Gender Gaps: Opposite Gaps in Confidence and School Performance across Gender


  "If life were one long grade school, women would be the undisputed rulers of the world," (Kay and Shipman 2014). Thinking about my personal experience with grade school, I couldn't agree more. The first and foremost example that comes to mind is spending every year of my K-12 schooling with my twin brother. Though rivalry between any siblings is natural, rivalry between twins is unparalleled. Sharing a teacher, parents, large portions of DNA and many other facets of life, one would think we'd have equal footing when it came to school success. However, year after year, I showed up with a better report card and a more positive parent-teacher conference. I’m not saying that I am any smarter than him, but I simply received better results in school. This situation is not unique to me; "girls … [Read more...]

Living In Charlotte’s West End

This week I created a slam poem that covers topics such as American identity, urban violence, education reform, and the break-in a few weeks ago at our apartment complex. Slam poetry is a writing form that is spoken in a monologue fashion as a hybrid between theatre and rap music. While the poem draws on fact, I've intended for it to concentrate the emotions of these last few weeks in a way I think text fails to deliver. If you appreciate my work, please like or share the video with those who may also find interest in this issue or art form. … [Read more...]

Navigating the Nonprofit World


Through my work at the UNC Charlotte Urban Institute, I’ve met several directors and leaders of education-focused nonprofits in the Charlotte community. Many local nonprofits approach the Urban Institute to carry out a program evaluation for their organization; most want to use the Institute for Social Capital community database, which holds CMS school-data, to measure out precisely how their program affects students in the classroom. These meetings with community partners have become my favorite part of my internship. I’m inspired by these leaders’ passion to change the lives of children in their community. Whether the organization centers on hosting summer learning programs, providing teachers with much needed resources, or empowering low-income students to choose which school they … [Read more...]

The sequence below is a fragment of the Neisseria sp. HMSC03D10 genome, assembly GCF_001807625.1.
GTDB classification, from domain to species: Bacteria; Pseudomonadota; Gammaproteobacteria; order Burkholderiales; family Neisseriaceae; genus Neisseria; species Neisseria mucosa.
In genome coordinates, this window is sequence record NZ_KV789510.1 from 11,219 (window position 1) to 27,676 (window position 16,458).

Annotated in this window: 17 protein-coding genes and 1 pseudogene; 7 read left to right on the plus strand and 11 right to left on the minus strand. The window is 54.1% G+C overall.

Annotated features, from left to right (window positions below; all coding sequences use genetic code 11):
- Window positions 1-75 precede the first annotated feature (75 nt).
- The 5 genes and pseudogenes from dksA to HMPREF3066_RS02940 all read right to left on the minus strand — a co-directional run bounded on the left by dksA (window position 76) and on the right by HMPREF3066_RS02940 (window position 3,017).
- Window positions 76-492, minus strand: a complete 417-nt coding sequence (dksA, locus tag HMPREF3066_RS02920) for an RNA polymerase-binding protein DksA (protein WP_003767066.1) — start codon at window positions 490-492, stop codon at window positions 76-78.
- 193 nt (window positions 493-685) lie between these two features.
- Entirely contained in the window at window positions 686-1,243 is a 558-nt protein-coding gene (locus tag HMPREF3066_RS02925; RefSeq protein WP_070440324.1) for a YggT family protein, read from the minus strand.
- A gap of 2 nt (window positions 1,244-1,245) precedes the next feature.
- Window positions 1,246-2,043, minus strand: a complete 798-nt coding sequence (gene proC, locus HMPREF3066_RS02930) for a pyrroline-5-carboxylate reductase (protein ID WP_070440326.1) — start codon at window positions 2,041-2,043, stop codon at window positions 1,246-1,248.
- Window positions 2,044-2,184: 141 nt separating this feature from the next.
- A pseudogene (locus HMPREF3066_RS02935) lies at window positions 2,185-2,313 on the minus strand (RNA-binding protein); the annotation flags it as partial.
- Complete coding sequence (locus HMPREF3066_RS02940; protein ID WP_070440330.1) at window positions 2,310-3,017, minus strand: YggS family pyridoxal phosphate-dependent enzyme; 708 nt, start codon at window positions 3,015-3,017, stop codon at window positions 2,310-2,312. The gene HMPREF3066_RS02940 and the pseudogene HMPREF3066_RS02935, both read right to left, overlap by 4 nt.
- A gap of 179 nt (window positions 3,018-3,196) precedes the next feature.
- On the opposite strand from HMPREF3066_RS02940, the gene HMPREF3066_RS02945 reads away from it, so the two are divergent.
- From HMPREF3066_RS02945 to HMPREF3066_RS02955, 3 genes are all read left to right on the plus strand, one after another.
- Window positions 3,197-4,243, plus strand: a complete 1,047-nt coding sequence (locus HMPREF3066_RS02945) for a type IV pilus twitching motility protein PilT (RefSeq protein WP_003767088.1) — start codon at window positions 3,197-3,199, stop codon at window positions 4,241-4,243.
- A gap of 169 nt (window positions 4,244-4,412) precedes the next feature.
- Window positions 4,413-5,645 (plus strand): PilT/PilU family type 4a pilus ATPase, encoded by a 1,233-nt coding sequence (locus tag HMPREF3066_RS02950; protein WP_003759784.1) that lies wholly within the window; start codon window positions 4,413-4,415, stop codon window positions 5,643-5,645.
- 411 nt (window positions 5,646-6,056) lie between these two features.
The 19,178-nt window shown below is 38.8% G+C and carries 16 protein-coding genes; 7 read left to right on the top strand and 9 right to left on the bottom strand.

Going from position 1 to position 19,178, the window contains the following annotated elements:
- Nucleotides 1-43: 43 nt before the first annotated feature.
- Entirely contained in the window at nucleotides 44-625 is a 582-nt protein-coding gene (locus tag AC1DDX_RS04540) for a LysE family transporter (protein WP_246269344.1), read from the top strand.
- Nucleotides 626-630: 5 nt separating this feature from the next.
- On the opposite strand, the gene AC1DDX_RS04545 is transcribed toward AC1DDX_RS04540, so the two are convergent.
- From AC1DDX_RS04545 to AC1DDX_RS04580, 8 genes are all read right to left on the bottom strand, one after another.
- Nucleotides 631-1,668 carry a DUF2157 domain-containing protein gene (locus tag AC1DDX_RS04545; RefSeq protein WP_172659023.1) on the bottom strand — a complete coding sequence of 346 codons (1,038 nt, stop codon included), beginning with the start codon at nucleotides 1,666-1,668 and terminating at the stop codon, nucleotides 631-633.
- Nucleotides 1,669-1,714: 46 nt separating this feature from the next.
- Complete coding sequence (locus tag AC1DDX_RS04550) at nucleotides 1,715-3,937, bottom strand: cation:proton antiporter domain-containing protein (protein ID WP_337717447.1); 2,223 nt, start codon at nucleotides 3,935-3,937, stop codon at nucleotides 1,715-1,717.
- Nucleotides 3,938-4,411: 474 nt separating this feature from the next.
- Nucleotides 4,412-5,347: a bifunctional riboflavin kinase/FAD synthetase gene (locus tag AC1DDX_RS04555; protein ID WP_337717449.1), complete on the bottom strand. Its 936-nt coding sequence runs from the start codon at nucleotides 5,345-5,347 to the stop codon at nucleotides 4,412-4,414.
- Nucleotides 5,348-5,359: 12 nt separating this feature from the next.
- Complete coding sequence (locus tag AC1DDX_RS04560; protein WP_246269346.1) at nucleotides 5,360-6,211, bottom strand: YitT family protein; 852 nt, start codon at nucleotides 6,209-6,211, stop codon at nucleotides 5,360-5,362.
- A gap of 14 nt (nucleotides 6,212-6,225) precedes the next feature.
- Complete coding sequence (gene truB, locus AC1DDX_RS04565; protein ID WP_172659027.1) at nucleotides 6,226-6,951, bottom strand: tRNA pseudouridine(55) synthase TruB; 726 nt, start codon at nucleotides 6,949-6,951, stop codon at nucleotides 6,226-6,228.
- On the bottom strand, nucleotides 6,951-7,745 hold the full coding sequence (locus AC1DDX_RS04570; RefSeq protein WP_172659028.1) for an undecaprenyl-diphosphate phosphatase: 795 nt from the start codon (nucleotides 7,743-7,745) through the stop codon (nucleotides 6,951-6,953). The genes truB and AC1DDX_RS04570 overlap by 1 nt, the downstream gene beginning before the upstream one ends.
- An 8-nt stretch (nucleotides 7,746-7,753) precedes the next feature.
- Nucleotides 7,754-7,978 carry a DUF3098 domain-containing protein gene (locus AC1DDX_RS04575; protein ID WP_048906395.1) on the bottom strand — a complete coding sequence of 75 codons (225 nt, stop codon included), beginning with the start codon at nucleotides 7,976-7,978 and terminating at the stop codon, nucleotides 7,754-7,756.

“The Teachers are Getting Younger…”

  So far, we’re about half way through the program, and it has been GREAT! Drew, my co-worker, and I have been distributing survey questions through phone calls and home-visits to our families from Allenbrook Elementary. It is astonishing how much passion some of our parents express about their child’s education once they are asked the right questions. Our survey questions have a heavy focus on the communication that happens between parents and teachers for one main reason: teachers are the face of education. Students see their teachers every day, and sometimes even more than they see their own guardians. Teachers are the face of education for parents as well as the liaison between the school and home. In most cases, parents are going to reach out to their child’s teachers first … [Read more...]

Small Classes, Big Ideas

This summer, I have had the privilege of working with the Youth Development Initiative (YDI is an organization that helps at-risk youth develop life skills through an in depth curriculum that focuses on personalized education). I say privilege not only because of the tremendous staff and mission of the organization but also because of the incredible projects that I have been assigned to, as well as assigned myself. I’ve done the whole gamut, from collecting data on social skills to going on work site observations for the participants of the program whom we match with a work site over the summer. This Wednesday, July 2nd, though, I was given yet another incredible opportunity. Four of the participants of the program were matched with a worksite for an organization that did not need … [Read more...]